Peptic Ulcer Disease Presents As An Upper Abdominal Pain. It Tends To Follow The Consumption Of A Meal And The Patient Will Experience Dyspepsia.

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Peptic ulcer disease presents as an upper abdominal pain. It tends to follow the consumption of a meal and the patient will experience dyspepsia. The patient may also be able to point to an exact location of their pain. Epigastric tenderness, nausea and vomiting, feeling full quickly, weight loss, diarrhea, anemia symptoms, and gastrointestinal bleeding. When collecting the history, if the patient  explains that they have had a past Helicobacter pylori infection, use NSAIDs regularly, smoke, or have a personal or family history of the disease (Lynch, 2019).

Tests to be ordered consist of Helicobacter pylori urea breath test or stool antigen test. A positive result would indicate the presence of that bacteria. Antibiotics, bismuth products and PPIs can interfere with the test results. An upper endoscopy can be used to diagnose the presence of a peptic ulcer. If an ulcer is found, it should be tested for Helicobacter pylori . The endoscopy should be performed again to rule out a gastric ulcer or malignancy.  A CBC should be ordered if the patient is experiencing anemia symptoms (microcytic anemia). The blood test does not diagnose the ulcer, but provides the level of urgency in which the patient should be treated. Lastly, a fasting serum gastrin level can be ordered for patients who have an ulcer and diarrhea, or multiple duodenal ulcers (Lynch, 2019).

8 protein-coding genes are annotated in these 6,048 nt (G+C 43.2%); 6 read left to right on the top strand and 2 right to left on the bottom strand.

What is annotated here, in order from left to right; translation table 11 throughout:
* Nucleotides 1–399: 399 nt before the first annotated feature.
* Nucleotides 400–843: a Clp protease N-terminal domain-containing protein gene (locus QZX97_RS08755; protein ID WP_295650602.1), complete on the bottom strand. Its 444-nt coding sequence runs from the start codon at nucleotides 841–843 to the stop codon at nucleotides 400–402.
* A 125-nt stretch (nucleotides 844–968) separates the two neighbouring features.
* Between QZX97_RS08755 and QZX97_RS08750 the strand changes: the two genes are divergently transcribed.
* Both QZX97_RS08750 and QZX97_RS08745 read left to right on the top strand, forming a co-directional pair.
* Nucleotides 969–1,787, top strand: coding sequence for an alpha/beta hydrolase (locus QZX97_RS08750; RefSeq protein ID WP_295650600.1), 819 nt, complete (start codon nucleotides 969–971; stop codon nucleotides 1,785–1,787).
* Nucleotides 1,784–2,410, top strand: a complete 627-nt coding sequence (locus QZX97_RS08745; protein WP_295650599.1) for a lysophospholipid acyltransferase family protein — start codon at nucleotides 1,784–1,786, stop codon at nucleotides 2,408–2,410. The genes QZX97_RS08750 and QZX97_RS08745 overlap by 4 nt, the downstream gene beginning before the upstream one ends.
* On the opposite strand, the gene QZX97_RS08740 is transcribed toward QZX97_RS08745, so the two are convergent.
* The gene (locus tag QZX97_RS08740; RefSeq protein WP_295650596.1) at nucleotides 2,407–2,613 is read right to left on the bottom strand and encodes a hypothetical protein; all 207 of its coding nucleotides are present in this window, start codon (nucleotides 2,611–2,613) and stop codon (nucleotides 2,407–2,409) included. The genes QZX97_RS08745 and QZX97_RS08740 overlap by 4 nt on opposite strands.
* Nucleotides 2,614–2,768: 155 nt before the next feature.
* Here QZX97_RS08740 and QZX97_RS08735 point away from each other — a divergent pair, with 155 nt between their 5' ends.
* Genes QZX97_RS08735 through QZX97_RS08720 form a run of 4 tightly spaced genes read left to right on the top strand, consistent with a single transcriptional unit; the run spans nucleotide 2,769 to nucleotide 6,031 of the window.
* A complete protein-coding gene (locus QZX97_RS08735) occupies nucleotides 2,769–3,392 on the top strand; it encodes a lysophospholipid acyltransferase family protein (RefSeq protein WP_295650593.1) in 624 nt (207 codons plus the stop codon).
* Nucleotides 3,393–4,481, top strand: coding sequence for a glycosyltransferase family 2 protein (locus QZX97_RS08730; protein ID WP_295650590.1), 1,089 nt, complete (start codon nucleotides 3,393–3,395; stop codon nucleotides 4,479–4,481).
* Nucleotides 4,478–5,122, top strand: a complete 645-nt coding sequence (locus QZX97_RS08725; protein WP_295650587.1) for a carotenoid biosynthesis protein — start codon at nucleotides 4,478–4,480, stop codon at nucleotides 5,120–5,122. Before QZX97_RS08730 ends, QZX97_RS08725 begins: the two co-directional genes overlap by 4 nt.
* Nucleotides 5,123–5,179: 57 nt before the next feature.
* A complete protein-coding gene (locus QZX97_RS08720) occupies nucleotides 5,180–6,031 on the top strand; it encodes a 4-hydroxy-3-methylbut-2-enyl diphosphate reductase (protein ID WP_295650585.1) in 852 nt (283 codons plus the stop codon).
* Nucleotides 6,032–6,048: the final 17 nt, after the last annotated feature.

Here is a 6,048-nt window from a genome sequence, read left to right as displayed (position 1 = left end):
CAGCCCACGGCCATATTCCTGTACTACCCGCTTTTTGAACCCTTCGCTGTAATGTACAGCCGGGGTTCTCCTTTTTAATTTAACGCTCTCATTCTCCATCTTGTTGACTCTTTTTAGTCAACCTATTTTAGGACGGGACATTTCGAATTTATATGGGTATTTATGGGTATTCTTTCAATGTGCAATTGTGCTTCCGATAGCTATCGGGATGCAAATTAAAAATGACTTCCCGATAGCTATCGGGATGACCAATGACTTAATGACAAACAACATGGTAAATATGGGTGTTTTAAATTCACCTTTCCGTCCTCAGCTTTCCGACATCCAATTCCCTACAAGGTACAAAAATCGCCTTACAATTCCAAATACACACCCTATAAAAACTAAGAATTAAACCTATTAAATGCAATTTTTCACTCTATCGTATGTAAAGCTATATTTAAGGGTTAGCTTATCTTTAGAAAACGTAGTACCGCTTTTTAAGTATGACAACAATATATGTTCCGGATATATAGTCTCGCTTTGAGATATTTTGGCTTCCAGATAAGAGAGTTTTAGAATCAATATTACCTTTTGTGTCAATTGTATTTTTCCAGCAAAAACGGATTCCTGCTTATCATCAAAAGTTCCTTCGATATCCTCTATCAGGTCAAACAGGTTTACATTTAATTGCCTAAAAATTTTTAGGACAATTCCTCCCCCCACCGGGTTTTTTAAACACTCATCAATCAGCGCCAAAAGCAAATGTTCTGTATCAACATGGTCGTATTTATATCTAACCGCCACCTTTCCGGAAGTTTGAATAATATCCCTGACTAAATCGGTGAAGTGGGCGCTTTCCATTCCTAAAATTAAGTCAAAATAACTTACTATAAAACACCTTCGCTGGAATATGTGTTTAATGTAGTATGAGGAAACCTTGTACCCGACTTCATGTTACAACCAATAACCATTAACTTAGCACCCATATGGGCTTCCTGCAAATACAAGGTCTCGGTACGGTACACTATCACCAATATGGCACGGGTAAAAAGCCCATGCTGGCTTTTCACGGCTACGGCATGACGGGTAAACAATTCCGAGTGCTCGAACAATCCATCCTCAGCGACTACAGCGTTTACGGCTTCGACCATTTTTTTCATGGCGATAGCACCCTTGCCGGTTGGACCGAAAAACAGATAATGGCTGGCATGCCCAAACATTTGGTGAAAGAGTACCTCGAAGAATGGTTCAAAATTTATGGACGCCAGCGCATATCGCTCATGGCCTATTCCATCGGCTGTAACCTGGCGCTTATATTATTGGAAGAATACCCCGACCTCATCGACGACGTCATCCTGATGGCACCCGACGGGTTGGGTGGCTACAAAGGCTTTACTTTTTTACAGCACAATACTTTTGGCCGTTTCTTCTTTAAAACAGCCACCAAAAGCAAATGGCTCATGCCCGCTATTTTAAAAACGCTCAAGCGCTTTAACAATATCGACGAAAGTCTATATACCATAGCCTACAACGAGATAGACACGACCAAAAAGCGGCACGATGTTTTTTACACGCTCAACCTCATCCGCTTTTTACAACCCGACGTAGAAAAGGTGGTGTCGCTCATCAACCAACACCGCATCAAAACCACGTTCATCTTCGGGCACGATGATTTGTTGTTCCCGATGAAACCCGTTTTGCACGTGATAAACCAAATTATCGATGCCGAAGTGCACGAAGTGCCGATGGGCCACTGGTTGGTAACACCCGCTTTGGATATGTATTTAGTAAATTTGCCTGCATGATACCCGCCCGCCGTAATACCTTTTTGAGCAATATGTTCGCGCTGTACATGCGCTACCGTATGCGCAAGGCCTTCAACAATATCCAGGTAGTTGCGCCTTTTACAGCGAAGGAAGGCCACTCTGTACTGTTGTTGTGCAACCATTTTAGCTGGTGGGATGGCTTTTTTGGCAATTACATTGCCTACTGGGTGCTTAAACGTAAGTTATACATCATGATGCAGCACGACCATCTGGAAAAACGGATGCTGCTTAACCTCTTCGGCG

For a bleeding ulcer, an endoscopy and blood transfusion should be ordered immediately, including a PPI prescription as well. Embolization of the ulcer via interventional radiology to stop the bleeding if it cannot be stopped via endoscopy. If there is no bleeding and the patient is Helicobacter pylori  negative they can begin a PPI, such as omeprazole, lansoprazole, or esomeprazole. H2 antagonists such as ranitidine, famotidine, or nizatidine are not as effective as PPIs but still provide healing in the majority of patients when using this type of medication. If the patient is not bleeding, but received a positive Helicobacter pylori result then they should discontinue NSAIDs or aspirin if they are currently taking it. PPI and two antibiotics, such as clarithromycin and amoxicillin (triple therapy). For a patient with macrolide exposure, a PPI, bismuth, tetracycline, and nitroimidazole is recommended (quadruple therapy). The use of antibiotics may cause diarrhea, increase risk of other infections and interferes with some birth control options. It is important to reassess for Helicobacter pylori after treatment has concluded (Lynch, 2019).

The patient should be educated on the risk of NSAIDs and aspirin regular use, especially if the patient is taking corticosteroids and is older than sixty years of age.  Avoid excessive alcohol intake should also be avoided. Patients should also understand the risks of perforation of the stomach, gastric antrum or duodenum from the ulcer. This could result in peritonitis or shock (Lynch, 2019).

If I suspected a patient had peptic ulcer disease based on their history, symptoms, physical exam and test results, I would then refer them to a gastrointestinal specialist to manage the ulcer more effectively, especially if the patient is positive for Helicobacter pylori. The antibiotic therapy and combinations of medications should be monitored by someone who prescribes for this disease regularly and could pick up on the nuances of patient symptoms as they progress.

Lynch, K. L. (2019, May 16). Peptic Ulcer Disease. Retrieved from https://online.epocrates.com/diseases/80/Peptic-ulcer-disease.